When you create a NodePort service it creates a hole in all the nodes
- This means you can access the service using the IP address of any of the nodes.
- Let's suppose that you have a NodePort service named
- Clients inside the cluster can use the ClusterIP created while creating the NodePort service.
- External clients that are outside the cluster can hit that ClusterIP service that exists inside the cluster. Let's say that our 3 K8s host nodes have IPs
10.10.10.3, the Kubernetes service is listening on port 80, and the Nodeport picked at random was 31852.
- A client that exists outside of the cluster could visit
10.10.10.3:31852(as NodePort is listened for by every Kubernetes Host Node) Kubeproxy will forward the request to
- Example video → https://www.youtube.com/watch?v=MO8N79lQSWU&t=1h12m10s
If for some reason you are not able to access pods in node 1 by hitting the ip of node 2 while having a NodePort service then you should check your IP forwarding on your node machines. This should never happen while using a cloud provider but may happen when you are setting up your own k8s cluster.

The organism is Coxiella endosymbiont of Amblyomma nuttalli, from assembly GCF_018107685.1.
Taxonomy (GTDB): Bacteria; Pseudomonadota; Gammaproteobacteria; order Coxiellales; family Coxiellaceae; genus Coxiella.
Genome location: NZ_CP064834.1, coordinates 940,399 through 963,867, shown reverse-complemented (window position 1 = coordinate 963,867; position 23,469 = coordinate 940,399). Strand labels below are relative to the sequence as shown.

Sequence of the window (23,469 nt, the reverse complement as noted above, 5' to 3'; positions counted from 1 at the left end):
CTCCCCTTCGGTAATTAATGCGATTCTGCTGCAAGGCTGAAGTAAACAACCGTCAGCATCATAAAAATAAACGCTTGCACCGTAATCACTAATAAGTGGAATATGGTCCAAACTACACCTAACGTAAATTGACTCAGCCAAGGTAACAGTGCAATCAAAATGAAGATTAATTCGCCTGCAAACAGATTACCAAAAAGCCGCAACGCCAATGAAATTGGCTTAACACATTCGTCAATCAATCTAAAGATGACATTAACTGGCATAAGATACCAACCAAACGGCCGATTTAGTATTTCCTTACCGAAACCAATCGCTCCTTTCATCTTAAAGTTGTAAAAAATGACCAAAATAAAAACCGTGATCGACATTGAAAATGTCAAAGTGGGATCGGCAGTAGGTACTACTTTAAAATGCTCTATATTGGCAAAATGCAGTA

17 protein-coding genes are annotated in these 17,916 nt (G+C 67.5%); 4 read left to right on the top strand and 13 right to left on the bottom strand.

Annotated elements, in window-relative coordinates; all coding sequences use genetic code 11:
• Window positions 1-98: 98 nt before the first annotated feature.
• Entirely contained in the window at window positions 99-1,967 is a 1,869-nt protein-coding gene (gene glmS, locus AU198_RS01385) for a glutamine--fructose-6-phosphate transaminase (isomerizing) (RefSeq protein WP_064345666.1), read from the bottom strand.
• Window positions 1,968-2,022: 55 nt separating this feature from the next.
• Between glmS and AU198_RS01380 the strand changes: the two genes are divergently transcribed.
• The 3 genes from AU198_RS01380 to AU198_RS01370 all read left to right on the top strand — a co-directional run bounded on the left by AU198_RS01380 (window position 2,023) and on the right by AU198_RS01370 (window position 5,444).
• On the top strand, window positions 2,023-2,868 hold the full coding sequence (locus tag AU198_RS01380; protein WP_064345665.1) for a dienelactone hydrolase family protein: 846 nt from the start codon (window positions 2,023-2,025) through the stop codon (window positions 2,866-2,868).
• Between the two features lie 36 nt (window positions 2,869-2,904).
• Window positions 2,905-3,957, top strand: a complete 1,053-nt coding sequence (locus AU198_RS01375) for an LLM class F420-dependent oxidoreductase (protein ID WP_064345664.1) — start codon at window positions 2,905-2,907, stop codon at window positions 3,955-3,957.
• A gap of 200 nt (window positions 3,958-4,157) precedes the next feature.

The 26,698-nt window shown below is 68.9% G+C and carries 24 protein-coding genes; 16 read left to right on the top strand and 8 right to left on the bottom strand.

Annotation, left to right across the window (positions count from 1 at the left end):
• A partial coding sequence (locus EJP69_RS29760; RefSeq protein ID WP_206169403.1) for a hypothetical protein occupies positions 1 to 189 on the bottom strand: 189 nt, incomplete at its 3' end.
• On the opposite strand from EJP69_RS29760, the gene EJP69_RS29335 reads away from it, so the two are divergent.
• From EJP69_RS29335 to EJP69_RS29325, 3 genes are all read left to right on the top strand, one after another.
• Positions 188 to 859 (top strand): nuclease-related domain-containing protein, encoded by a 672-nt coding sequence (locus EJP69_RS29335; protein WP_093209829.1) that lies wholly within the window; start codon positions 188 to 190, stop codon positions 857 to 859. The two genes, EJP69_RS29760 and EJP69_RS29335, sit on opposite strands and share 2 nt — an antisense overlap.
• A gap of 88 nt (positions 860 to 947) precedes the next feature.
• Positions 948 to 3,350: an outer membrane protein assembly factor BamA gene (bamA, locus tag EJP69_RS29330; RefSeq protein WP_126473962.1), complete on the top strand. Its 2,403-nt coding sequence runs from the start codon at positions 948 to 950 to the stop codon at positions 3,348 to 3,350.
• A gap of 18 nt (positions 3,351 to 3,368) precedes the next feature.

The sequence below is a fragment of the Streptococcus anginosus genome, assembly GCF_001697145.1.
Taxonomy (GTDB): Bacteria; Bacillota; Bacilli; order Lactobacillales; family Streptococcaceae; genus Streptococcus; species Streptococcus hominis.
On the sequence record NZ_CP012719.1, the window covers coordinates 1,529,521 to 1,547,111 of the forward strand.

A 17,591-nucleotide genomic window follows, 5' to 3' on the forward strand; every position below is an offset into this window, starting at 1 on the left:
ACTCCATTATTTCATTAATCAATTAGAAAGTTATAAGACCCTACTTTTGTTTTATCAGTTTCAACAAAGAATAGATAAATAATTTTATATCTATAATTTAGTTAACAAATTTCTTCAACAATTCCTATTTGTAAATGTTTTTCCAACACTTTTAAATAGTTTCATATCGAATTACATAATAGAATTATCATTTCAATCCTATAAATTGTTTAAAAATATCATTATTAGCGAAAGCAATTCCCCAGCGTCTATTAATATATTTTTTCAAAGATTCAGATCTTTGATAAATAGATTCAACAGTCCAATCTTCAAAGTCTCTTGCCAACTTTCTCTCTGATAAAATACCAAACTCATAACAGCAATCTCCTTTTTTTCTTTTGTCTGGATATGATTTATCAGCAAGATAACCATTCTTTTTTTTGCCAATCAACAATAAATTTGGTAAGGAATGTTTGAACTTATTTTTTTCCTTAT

NodePort services are not secure if the nodes are accessible to the internet since we are opening ports on the nodes.
- Whenever we create a LoadBalancer service NodePort and ClusterIP service are automatically created.
- When we use a LoadBalancer service it becomes the entry point. It then directs the traffic to nodePort on the worker node which then directs it to the ClusterIP service.
LoadBalancer Service is an extension of NodePort Service. NodePort Service is an extension of ClusterIP Service.
NodePort service is never used in production, it is generally used for some kind of testing. For production environments we will generally have ingress or LoadBalancer service
- Good Read: containers - What's the difference between ClusterIP, NodePort and LoadBalancer service types in Kubernetes? - Stack Overflow
Last updated: 2022-08-29